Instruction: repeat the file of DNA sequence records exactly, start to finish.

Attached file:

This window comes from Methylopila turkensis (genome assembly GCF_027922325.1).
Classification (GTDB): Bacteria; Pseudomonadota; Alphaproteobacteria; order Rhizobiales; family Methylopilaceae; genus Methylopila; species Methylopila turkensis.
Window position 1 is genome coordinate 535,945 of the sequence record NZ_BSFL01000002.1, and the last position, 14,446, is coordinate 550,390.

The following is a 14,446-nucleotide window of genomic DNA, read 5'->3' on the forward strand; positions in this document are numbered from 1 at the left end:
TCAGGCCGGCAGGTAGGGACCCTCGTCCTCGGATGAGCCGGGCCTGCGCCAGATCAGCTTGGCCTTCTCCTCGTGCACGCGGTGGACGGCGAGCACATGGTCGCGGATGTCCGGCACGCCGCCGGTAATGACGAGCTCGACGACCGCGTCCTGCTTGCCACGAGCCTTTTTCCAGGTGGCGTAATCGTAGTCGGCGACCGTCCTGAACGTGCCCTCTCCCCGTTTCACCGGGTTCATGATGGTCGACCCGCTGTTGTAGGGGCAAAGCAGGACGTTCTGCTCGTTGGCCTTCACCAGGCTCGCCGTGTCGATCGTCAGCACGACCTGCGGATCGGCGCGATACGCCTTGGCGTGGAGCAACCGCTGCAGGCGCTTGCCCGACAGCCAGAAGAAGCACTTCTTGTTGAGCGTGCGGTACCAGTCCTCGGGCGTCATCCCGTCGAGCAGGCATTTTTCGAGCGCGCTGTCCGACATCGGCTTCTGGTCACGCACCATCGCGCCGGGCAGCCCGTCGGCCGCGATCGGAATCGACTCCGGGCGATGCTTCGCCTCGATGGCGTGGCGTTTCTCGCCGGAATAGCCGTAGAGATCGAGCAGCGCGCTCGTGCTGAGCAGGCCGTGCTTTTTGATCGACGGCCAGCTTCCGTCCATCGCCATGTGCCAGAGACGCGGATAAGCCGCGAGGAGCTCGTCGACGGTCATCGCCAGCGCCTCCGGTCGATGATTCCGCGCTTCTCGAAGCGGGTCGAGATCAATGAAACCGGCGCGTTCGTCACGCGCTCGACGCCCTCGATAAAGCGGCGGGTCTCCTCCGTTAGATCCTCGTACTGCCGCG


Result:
This window comes from Methylopila turkensis (genome assembly GCF_027922325.1).
Classification (GTDB): Bacteria; Pseudomonadota; Alphaproteobacteria; order Rhizobiales; family Methylopilaceae; genus Methylopila; species Methylopila turkensis.
Window position 1 is genome coordinate 535,945 of the sequence record NZ_BSFL01000002.1, and the last position, 14,446, is coordinate 550,390.

The following is a 14,446-nucleotide window of genomic DNA, read 5'->3' on the forward strand; positions in this document are numbered from 1 at the left end:
TCAGGCCGGCAGGTAGGGACCCTCGTCCTCGGATGAGCCGGGCCTGCGCCAGATCAGCTTGGCCTTCTCCTCGTGCACGCGGTGGACGGCGAGCACATGGTCGCGGATGTCCGGCACGCCGCCGGTAATGACGAGCTCGACGACCGCGTCCTGCTTGCCACGAGCCTTTTTCCAGGTGGCGTAATCGTAGTCGGCGACCGTCCTGAACGTGCCCTCTCCCCGTTTCACCGGGTTCATGATGGTCGACCCGCTGTTGTAGGGGCAAAGCAGGACGTTCTGCTCGTTGGCCTTCACCAGGCTCGCCGTGTCGATCGTCAGCACGACCTGCGGATCGGCGCGATACGCCTTGGCGTGGAGCAACCGCTGCAGGCGCTTGCCCGACAGCCAGAAGAAGCACTTCTTGTTGAGCGTGCGGTACCAGTCCTCGGGCGTCATCCCGTCGAGCAGGCATTTTTCGAGCGCGCTGTCCGACATCGGCTTCTGGTCACGCACCATCGCGCCGGGCAGCCCGTCGGCCGCGATCGGAATCGACTCCGGGCGATGCTTCGCCTCGATGGCGTGGCGTTTCTCGCCGGAATAGCCGTAGAGATCGAGCAGCGCGCTCGTGCTGAGCAGGCCGTGCTTTTTGATCGACGGCCAGCTTCCGTCCATCGCCATGTGCCAGAGACGCGGATAAGCCGCGAGGAGCTCGTCGACGGTCATCGCCAGCGCCTCCGGTCGATGATTCCGCGCTTCTCGAAGCGGGTCGAGATCAATGAAACCGGCGCGTTCGTCACGCGCTCGACGCCCTCGATAAAGCGGCGGGTCTCCTCCGTTAGATCCTCGTACTGCCGCG